Yeah, this album. Unlike its two predecessors, it sounds like it was recorded old school, 1960s style in a couple of days’ time, everyone in the band coming in knowing exactly what they had to do and pinning the meter to the red when it was their turn to record. At this point in history, Wynn and his band the Miracle 3 are the best straight-up rock band in the world, bar none. Their live shows are legendary (check out the goodies up on archive.org), so much that it begs the question: why get a Steve Wynn studio album when you can hear him and band at their molten-lava best in concert or on a bootleg? Answer: their studio albums are shows unto themselves. For all I know, this one was probably recorded more or less live: at least that’s how it sounds. The band is more terse, more focused than ever, especially noisemeister Jason Victor on lead guitar and the nimble, inventive Dave DeCastro on bass. As usual, drummer Linda Pitmon distinguishes herself as the best in the business: like her idol Keith Moon, she’s all about surprise, throwing accents and rolls in when least expected, making the most seemingly random beats absolutely crucial to the song.

Wynn’s stock in trade is menace, and this album is no exception, from the title’s bomb reference to the hot pepper glowing fire engine red on the album cover. He gets a lot of Neil Young and Velvet Underground comparisons, and while both influences lurk in the background, three times removed, he’s established his own signature sound. It’s basic two-guitar, meat-and-potatoes rock, frequently based around a central riff (think the Stooges or Kinks), colored with all kinds of delicious noise and overtones, driven by a relentless, dark lyrical vision. There’s less guitar dueling here than there is in his most recent work, but the intensity is undiminished, from the cd’s pummeling opening cut Wired (“oh no, why am I wired this way?!?”) through its closing partita, the haunting No Tomorrow, a remarkably successful shot at ending the album on an uplifting note without getting stuck in cheese. Otherwise, it’s pretty much nonstop adrenaline. The album’s second cut, Cindy, It Was Always You features lyrics by acclaimed crime novelist (and screenwriter for HBO’s The Wire) George Pelecanos: it’s ostensibly a lament for the girl a guy never got, but Wynn delivers it with characteristically evil glee, sounding like a serial killer. The following cut, Freak Star continues in a similar vein, Victor and Wynn’s sinewy guitars coiling and uncoiling and licking the melody like flames around a gasoline tanker that’s just jackknifed on the freeway. Plenty of other good songs on the album: the darkly amusing, stomping Bruises (“I fall down easy but I get up slow/I really really hope that the bruises don’t show”); the macabre urban blues All the Squares Go Home, and the similar, quietly ominous Turning of the Tide.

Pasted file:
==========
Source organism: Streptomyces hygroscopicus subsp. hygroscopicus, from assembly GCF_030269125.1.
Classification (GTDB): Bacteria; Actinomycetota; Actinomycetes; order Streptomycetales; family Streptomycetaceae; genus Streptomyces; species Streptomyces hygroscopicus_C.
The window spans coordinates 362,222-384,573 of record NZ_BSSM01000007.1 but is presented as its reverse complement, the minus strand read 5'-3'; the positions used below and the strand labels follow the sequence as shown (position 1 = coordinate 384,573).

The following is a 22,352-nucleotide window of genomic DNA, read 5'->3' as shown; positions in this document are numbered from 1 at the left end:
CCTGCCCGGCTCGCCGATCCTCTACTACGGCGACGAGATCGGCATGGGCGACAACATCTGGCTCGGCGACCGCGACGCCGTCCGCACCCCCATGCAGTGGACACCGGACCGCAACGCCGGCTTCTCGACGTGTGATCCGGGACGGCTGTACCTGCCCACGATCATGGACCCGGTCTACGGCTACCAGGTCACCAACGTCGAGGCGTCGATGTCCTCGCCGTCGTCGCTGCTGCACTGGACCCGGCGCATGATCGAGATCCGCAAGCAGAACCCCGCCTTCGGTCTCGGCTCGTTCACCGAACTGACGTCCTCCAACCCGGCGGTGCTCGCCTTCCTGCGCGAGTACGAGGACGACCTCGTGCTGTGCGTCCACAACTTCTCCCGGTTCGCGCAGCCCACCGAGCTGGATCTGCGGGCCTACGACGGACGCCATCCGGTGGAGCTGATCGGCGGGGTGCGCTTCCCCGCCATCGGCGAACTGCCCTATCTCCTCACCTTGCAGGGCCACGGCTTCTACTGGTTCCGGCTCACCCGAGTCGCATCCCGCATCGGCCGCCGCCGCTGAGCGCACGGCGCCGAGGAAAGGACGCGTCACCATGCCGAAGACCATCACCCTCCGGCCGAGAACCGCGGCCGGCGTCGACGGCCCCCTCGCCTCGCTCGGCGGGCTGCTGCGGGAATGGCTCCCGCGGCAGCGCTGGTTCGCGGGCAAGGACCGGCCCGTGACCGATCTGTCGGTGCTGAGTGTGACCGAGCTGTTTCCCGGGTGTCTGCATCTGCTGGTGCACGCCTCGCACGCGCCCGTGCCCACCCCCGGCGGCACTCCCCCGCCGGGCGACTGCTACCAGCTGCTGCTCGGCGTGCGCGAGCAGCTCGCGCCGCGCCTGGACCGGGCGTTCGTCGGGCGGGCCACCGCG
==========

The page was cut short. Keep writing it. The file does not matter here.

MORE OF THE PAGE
There’s also the frenetic Wild Mercury, a worthy, out-of-control follow-up to Amphetamine, from Wynn’s previous album: Wynn has explained how this is what happens when guy from Amphetamine keeps doing what he’s doing and goes from blissed-out, adrenaline-fueled ecstasy to being utterly impossible to deal with. The album ends better than I thought it would after hearing most of these songs live. Its final cut is in two parts, the first a gorgeous, fast anthem, staring death straight down the middle of the blacktop. But then it morphs into a happily stomping retro 60s pop hit that owes more than a little to All the Young Dudes. And it works, because even though the mood changes, the band keeps cooking, all the way through. What remains is burned around the edges and very tasty, maybe something akin to the goat curry that Wynn credits for helping with the creative process out in Tucson where this and his previous two studio albums were recorded. Since being recorded, this album has been superseded by a live version, Live Tick, released in Europe last summer, all the more reason to pick up this one and then hear how they’ve mangled it even more. Wynn is back on his feet after a broken ankle and will appear on new albums coming out this year from Danny & Dusty and Smack Dab, so some area live appearances should be in store at some point.

May 5, 2007 Posted by | Music, music, concert, review, Reviews, rock music | , , , , , , , , , , , , , , , , , , , , , , , , , , , , , , , , | 1 Comment